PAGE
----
A CAMPAIGN to have a memorial to steelworkers erected at the gates of the former Ravenscraig plant has received strong, cross-party political support.
The bid to create a sculpture to commemorate the hundreds of people who lost their lives in the Scottish iron and steelmaking industry is being spearheaded by the Scottish Steelworkers Memorial Fund.
The fund, co-ordinated by Lanarkshire’s civic pride campaign Supercounty, is striving to raise the necessary funds and received cross-party backing at the Scottish Parliament last week in a moving debate led by Central Scotland list MSP Clare Adamson.
Memorial Fund commitee members attended the debate and former Ravenscraig union leader Tommy Brennan, fund secretary and Supercounty director, was pleased the campaign received such a strong response.
He said: “This is a project very close to all our hearts and to receive such a positive response from our MSPs was very encouraging.
“We are a small committee who are working very hard behind the scenes to be successful in our quest to acknowledge our friends, Scotland wide, who are sadly no longer here with us. As much as it is a memorial, the sculpture will also be a positive commitment for the future too.”
Tommy said he was particularly pleased to get the support of First Minister Alex Salmond, adding: “The whole experience has given the committee a huge boost. We always knew that we were doing the right thing, but the debate, and receiving the First Minister’s backing, has given us a new lease of life.
“It is hoped that we will be in a position to launch a public fundraising campaign shortly.”
During the debate MSPs from different political parties spoke of their own and their family and constituents’ experiences of the demanding and dangerous work, the sacrifices and sometimes tragedies behind the achievements of steelworkers.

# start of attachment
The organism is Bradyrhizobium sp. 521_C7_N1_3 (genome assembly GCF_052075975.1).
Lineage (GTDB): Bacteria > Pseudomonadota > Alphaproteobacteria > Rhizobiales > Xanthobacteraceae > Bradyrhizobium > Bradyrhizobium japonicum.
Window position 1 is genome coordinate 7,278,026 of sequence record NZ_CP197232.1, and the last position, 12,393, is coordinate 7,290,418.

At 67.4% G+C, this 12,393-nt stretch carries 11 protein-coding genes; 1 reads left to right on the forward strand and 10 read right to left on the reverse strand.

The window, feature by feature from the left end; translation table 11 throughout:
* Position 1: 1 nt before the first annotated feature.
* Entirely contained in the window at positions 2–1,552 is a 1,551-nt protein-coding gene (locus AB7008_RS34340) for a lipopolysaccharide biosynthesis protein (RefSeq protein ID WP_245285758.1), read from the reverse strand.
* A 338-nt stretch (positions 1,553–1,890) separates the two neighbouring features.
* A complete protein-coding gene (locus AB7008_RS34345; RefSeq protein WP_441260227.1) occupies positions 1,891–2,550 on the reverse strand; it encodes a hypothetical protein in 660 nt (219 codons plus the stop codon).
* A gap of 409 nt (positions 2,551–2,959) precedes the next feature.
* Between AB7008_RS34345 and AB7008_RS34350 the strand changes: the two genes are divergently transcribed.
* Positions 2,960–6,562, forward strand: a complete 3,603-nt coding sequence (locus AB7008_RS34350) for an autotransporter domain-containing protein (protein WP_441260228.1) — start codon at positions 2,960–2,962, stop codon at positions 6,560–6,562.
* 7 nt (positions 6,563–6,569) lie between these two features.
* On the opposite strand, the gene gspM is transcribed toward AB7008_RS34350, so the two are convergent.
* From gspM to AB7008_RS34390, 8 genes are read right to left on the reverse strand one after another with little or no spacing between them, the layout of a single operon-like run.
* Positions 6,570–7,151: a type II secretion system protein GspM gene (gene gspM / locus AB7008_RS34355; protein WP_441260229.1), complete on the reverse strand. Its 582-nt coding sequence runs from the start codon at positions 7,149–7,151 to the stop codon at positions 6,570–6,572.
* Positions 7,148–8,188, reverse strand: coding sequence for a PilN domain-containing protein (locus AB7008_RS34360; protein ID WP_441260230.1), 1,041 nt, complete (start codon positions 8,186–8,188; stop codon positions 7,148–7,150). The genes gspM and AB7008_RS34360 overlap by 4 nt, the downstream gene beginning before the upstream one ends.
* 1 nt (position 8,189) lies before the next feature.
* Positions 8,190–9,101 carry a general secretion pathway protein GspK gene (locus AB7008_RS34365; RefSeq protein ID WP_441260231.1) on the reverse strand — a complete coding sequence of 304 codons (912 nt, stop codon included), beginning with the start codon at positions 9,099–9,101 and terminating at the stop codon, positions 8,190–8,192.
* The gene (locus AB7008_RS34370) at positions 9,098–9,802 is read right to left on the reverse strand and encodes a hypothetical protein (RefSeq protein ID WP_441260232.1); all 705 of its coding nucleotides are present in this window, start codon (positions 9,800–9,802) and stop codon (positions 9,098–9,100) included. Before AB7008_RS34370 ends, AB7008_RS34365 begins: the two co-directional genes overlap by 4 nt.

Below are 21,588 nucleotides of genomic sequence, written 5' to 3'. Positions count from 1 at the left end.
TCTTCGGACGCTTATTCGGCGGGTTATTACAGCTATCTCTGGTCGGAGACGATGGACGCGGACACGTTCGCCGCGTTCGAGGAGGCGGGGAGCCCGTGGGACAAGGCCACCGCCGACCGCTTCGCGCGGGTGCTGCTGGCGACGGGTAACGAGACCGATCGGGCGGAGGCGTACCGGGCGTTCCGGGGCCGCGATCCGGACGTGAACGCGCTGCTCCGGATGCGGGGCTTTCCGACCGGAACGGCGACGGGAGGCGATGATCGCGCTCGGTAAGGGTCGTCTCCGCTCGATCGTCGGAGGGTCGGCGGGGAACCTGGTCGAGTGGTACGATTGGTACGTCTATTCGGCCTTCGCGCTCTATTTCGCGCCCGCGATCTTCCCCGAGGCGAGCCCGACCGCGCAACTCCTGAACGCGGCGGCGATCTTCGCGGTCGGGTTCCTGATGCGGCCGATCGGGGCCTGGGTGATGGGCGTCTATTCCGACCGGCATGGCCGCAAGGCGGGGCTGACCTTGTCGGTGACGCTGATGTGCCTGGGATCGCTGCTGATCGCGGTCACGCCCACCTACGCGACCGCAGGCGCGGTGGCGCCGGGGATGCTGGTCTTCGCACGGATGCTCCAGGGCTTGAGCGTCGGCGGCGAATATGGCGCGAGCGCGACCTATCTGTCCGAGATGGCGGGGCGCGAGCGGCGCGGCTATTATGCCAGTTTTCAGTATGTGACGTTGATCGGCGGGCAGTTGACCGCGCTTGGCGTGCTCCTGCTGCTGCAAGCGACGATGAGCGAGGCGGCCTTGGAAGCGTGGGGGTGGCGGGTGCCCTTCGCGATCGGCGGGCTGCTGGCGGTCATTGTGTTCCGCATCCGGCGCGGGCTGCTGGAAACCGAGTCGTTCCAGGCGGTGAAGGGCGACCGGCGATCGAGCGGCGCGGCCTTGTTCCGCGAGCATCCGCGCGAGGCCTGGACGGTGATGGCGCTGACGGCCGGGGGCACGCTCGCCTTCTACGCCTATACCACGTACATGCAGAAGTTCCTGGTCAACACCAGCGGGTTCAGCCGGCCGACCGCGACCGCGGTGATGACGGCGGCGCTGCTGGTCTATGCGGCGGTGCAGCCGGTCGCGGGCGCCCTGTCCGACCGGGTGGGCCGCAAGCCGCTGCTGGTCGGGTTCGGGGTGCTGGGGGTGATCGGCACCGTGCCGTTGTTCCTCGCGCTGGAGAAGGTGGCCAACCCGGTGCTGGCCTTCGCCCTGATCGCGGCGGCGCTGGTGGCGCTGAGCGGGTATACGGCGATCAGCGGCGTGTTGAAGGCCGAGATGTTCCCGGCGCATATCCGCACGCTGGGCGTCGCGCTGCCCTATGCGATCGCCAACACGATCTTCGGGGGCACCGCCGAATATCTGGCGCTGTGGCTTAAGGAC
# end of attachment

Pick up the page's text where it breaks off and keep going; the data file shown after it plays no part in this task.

They spoke also of the impact on their communities of the closure of plants and reduced domestic production of steel.
Motherwell and Wishaw MSP John Pentland, who worked in the industry for 30 years, said he hoped that the funding could be secured and welcomed discussions with sculptor Andy Scott who has designed a sculpture which would be six metres high and would depict a steelworker rising out of smoke and molten metal releasing an athlete sprinting towards the country’s future.
He added: “In that spirit, the sculpture will be more than a memorial to the past. It will also be, as it should be, a commitment to the future.”
And Ms Adamson, herself from a steelworking family, added: “Thanks to this debate I have been able to again highlight in the Parliament the huge contribution to Scottish life and history made by all those who have worked and still work in the Scottish steel industry.”